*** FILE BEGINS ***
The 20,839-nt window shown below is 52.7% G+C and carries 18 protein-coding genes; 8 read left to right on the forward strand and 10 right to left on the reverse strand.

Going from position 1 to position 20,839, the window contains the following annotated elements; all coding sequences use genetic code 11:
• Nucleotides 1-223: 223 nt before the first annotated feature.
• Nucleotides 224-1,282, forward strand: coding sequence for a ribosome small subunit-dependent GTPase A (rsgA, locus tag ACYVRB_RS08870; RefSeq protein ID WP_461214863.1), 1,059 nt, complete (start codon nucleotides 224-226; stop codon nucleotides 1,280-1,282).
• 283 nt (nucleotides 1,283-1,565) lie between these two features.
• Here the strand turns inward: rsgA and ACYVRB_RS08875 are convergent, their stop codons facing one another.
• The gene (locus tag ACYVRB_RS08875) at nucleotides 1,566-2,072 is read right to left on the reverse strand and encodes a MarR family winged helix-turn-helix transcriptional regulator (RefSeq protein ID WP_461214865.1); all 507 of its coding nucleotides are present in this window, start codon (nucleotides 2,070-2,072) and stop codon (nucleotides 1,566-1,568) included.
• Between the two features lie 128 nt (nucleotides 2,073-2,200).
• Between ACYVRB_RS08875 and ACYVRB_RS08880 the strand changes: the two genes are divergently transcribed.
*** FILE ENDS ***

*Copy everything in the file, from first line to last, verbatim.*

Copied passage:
The 20,839-nt window shown below is 52.7% G+C and carries 18 protein-coding genes; 8 read left to right on the forward strand and 10 right to left on the reverse strand.

Going from position 1 to position 20,839, the window contains the following annotated elements; all coding sequences use genetic code 11:
• Nucleotides 1-223: 223 nt before the first annotated feature.
• Nucleotides 224-1,282, forward strand: coding sequence for a ribosome small subunit-dependent GTPase A (rsgA, locus tag ACYVRB_RS08870; RefSeq protein ID WP_461214863.1), 1,059 nt, complete (start codon nucleotides 224-226; stop codon nucleotides 1,280-1,282).
• 283 nt (nucleotides 1,283-1,565) lie between these two features.
• Here the strand turns inward: rsgA and ACYVRB_RS08875 are convergent, their stop codons facing one another.
• The gene (locus tag ACYVRB_RS08875) at nucleotides 1,566-2,072 is read right to left on the reverse strand and encodes a MarR family winged helix-turn-helix transcriptional regulator (RefSeq protein ID WP_461214865.1); all 507 of its coding nucleotides are present in this window, start codon (nucleotides 2,070-2,072) and stop codon (nucleotides 1,566-1,568) included.
• Between the two features lie 128 nt (nucleotides 2,073-2,200).
• Between ACYVRB_RS08875 and ACYVRB_RS08880 the strand changes: the two genes are divergently transcribed.